Sara’s Movie Review: Anna Ben’s Nuanced Performance Steals The Show!



    Star Cast: Anna Ben, Sunny Wayne, Benny P Nayarambalam, Mallika Sukumaran
    Jude Anthany Joseph
    Available On:
    Amazon Prime Video

    Anna Ben's Sara's has become the latest Malayalam film to get a direct-to-OTT release on Amazon Prime Video. Helmed by Ohm Shanthi Oshaana director Jude Anthany Joseph, the film features Sunny Wayne in a key role. Bankrolled by producer PK Muralidharan, the film's story is penned by Akshay Hareesh.

    Anna Ben

    Interestingly, Sara's marks renowned writer Benny P Nayarambalam's maiden collaboration with his actress-daughter Anna. In addition to that, Divya Vineeth, wife of singer-director Vineeth Sreenivasan has made her debut as a playback singer with the romantic drama.

    Did Anna Ben's film Sara's live up to the expectations of the audience? Read on to find out.

    What's Wow? Intriguing storyline, Casting, Anna Ben's performance and her combination sequences with Sunny Wayne
    What's Ouch? Too many subjects


    The film revolves around an ebullient-high spirited associate director Sara (Anna Ben) who dreams and works her fingers to the bone to become a filmmaker. During her journey, she bumps into Jeevan (Sunny Wayne), a carefree youngster with whom she shares similar traits, especially of not having much liking towards kids. They fall in love and later enter wedlock, owing to family pressure.


    As they decide on working on their respective careers post wedding, things take a turn after Sara gets pregnant and simultaneously finds a producer for her big project. With incessant pressure from the family, what will Sara choose? Well, you will have to watch the film on Amazon Prime Video to see what unfolds at the end.

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    Story and Direction

    Sara's is all about breaking stereotypes and undoubtedly, the film has proved its point with a fresh and intriguing story written by Akshay Hareesh. Having said that, though the story touches an assortment of relevant subjects like feminism, generation gap and societal norms, the film time and again loses focus and sometimes from the main subject itself. To be precise, Sara's looks compelling in parts, however, it loses the real essence when viewed through a wider lens simply due to the addition of multiple subjects.

    One thing that makes Jude Anthany Joseph's film different from others is the fact that it doesn't use cliched concepts. For instance, Sara's doesn't display the protagonist as someone who is 'perfect' in every sense. Sara has her pros and cons, she is independent, the decision-maker of her own life, she makes mistakes, she is career-oriented and feels okay to confess that she had been in multiple relationships.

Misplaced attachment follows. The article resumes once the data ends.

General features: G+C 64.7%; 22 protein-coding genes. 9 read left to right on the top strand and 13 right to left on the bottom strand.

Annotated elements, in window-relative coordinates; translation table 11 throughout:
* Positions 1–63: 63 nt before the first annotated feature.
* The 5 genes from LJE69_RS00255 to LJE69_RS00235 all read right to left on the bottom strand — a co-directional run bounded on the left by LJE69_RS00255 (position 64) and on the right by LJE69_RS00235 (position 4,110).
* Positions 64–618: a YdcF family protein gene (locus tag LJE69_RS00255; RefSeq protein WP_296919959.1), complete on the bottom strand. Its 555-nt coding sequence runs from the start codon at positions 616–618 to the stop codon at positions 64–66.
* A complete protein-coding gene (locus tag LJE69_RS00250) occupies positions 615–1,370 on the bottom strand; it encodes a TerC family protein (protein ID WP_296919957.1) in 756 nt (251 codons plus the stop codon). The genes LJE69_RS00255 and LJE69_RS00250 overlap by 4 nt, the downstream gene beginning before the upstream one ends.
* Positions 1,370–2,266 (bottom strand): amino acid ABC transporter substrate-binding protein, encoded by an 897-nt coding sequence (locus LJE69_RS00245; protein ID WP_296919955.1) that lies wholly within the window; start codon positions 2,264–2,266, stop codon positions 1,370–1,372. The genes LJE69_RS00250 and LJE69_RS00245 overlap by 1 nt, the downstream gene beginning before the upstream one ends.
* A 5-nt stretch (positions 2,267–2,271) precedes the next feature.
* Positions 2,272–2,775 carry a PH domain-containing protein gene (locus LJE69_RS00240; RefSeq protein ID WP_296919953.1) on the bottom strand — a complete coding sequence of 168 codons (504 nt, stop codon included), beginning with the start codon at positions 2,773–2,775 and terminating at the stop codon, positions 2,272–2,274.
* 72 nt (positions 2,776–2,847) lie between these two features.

With a powerful yet refreshing concept and intriguing storyline, the Jude Anthany directorial might remind many of his 2014 film Ohm Shanthi Oshaana, not because of any major resemblance but solely owing to the breath of fresh air both offered at different periods of time.


    Anna Ben: As expected, the starlet has been able to leave a mark on the audience with her portrayal as Sara Vincent. Anna doesn't overdo her acting stints and simply goes with the flow of the narration. On the other hand, she has also taken care of her character's minute detailing which serves as the cherry on the cake.

    Sunny Wayne: The versatile actor as Jeevan is a treat to watch. His effortless acting chops and his sporadic comic dialogue delivery are unmissable.

    Technical Aspect

    Cinematographer Nimish Ravi has done an incredible job with the lens and deserves applause for the visual treatment that gels with the storyline. A proper mixture of light and darkness has been used in the film, which adds visual depth to each and every sequence. Shaan Rahman's music composition needs a special mention as his soulful tracks leave an unending impact. Riyas K Badhar's flawless editing is also one of the key factors of the film that keeps it engaged, and a relatively short one with a runtime of 2 hours.


    Sara's is a cliché-free, feel-good film that talks complete sense. Though the Jude Anthany directorial looks compelling in parts, the film at times loses the real essence when viewed through a wider lens simply due to the addition of multiple subjects. Anna Ben's nuanced performance is the highlight of the film and Sunny Wayne stands out with his effortless charm and excellent acting chops.

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